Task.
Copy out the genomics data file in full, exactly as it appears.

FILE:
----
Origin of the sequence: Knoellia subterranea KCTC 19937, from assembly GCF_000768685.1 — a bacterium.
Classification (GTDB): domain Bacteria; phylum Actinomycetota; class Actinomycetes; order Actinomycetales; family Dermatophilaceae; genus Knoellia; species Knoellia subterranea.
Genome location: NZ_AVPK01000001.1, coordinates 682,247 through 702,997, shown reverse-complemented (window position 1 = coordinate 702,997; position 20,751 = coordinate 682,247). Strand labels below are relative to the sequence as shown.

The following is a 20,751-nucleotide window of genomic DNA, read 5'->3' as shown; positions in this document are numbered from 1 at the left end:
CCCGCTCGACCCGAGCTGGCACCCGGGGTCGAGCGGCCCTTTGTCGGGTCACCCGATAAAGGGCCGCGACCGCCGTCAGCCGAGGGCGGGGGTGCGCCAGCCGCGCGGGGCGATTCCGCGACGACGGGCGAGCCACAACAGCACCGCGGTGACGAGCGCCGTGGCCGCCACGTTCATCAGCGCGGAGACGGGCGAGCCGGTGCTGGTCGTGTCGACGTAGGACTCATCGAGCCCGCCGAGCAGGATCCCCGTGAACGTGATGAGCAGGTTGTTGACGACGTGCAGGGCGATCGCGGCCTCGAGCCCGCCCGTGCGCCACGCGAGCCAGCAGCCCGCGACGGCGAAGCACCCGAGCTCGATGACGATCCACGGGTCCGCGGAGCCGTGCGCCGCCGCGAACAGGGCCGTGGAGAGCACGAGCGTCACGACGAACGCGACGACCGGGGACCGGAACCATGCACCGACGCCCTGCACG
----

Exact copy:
Origin of the sequence: Knoellia subterranea KCTC 19937, from assembly GCF_000768685.1 — a bacterium.
Classification (GTDB): domain Bacteria; phylum Actinomycetota; class Actinomycetes; order Actinomycetales; family Dermatophilaceae; genus Knoellia; species Knoellia subterranea.
Genome location: NZ_AVPK01000001.1, coordinates 682,247 through 702,997, shown reverse-complemented (window position 1 = coordinate 702,997; position 20,751 = coordinate 682,247). Strand labels below are relative to the sequence as shown.

The following is a 20,751-nucleotide window of genomic DNA, read 5'->3' as shown; positions in this document are numbered from 1 at the left end:
CCCGCTCGACCCGAGCTGGCACCCGGGGTCGAGCGGCCCTTTGTCGGGTCACCCGATAAAGGGCCGCGACCGCCGTCAGCCGAGGGCGGGGGTGCGCCAGCCGCGCGGGGCGATTCCGCGACGACGGGCGAGCCACAACAGCACCGCGGTGACGAGCGCCGTGGCCGCCACGTTCATCAGCGCGGAGACGGGCGAGCCGGTGCTGGTCGTGTCGACGTAGGACTCATCGAGCCCGCCGAGCAGGATCCCCGTGAACGTGATGAGCAGGTTGTTGACGACGTGCAGGGCGATCGCGGCCTCGAGCCCGCCCGTGCGCCACGCGAGCCAGCAGCCCGCGACGGCGAAGCACCCGAGCTCGATGACGATCCACGGGTCCGCGGAGCCGTGCGCCGCCGCGAACAGGGCCGTGGAGAGCACGAGCGTCACGACGAACGCGACGACCGGGGACCGGAACCATGCACCGACGCCCTGCACG